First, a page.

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Life Insurers Win Dismissal of Class Action Challenging Death Benefit Payment Practices

August 20, 2013 -- The U.S. District Court for the District of Massachusetts has dismissed a putative class action challenging life insurance companies' retention of life insurance proceeds until the beneficiary submits a claim and proof of the insured's death.

The complaint alleged that plaintiff’s mother was the insured under a policy purchased from John Hancock Life Insurance Company (USA) and John Hancock Life & Health Insurance Company (together, "Hancock"), and that Hancock acted unreasonably in failing to investigate whether the insured had died.  According to the complaint, Hancock had access to several resources that could provide information concerning when its insureds had died, including the Social Security Administration's Death Master File ("DMF").  The complaint alleged further that "[i]nsurance companies like Defendants can and do routinely consult the DMF," but that Hancock used the DMF only to determine when to stop paying benefits, but never to determine when such payments must start.  Based on these allegations, the complaint asserted claims for (i) violation of the Massachusetts Consumer Protection Act, (ii) unjust enrichment, (iii) conversion, (iv) breach of fiduciary duty, and (v) declaratory relief.

In dismissing the complaint, the court relied on "established principles of insurance law," including that an insurance policy may require a beneficiary to furnish proof of death before paying policy proceeds.  The court found that "Hancock's practice of requiring the life insurance policy beneficiary to submit proof of death before payment comports with both Massachusetts and Illinois law."  As a result, plaintiff's claim that Hancock engaged in unfair and deceptive conduct in violation of state consumer protection laws failed.

The court concluded that the same established principles of insurance law undermined the unjust enrichment, conversion, and declaratory relief claims.  Because the insurance policy and state law permitted Hancock to hold policy proceeds until proof of death was provided, plaintiff could not establish that Hancock's actions violated "fundamental principles of justice, equity, and good conscience" sufficient to state an unjust enrichment claim.  Nor could plaintiff "show a right to immediate ownership or possession of the policy proceeds" necessary to state a conversion claim.  Plaintiff's claim for declaratory relief was found similarly counter to established law.  Finally, the court found that plaintiff had alleged no special circumstances that would create a fiduciary relationship.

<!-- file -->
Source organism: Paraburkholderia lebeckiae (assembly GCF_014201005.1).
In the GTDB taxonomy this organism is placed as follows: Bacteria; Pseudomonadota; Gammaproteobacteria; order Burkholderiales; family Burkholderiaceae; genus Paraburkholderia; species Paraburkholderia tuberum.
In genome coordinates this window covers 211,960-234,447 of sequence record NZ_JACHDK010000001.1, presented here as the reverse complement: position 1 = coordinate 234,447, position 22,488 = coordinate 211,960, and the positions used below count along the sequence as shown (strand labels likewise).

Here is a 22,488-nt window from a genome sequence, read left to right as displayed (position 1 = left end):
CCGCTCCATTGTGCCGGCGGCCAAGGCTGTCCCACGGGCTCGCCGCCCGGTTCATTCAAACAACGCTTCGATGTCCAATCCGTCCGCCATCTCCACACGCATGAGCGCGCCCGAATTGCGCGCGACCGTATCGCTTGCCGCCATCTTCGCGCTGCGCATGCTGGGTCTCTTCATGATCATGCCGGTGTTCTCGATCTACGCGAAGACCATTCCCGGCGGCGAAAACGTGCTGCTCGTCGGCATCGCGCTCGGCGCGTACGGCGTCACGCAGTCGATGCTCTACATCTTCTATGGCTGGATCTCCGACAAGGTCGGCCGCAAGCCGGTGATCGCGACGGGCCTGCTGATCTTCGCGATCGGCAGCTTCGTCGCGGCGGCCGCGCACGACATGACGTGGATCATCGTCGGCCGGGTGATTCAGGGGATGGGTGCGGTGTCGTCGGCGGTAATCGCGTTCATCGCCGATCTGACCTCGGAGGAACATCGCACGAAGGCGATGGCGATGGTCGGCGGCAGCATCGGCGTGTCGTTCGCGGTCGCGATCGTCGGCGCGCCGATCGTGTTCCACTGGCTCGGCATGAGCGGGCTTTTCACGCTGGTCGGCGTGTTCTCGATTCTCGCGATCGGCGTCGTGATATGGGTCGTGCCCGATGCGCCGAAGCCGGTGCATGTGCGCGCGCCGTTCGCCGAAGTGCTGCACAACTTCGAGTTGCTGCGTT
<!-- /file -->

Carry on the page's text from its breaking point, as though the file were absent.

The court also rejected plaintiff's argument that a Global Resolution Agreement ("GRA") between Hancock and the unclaimed property administrators of several states altered Hancock's obligations under established law.  In addition to noting that this issue was not raised in plaintiff's complaint, the court held that nothing suggests Hancock and the states intended plaintiff to be a third party beneficiary of the GRA.

The decision in Richard Feingold, individually and as a representative of a class of similarly-situated persons v. John Hancock Life Insurance Company (USA) et al. can be found here.

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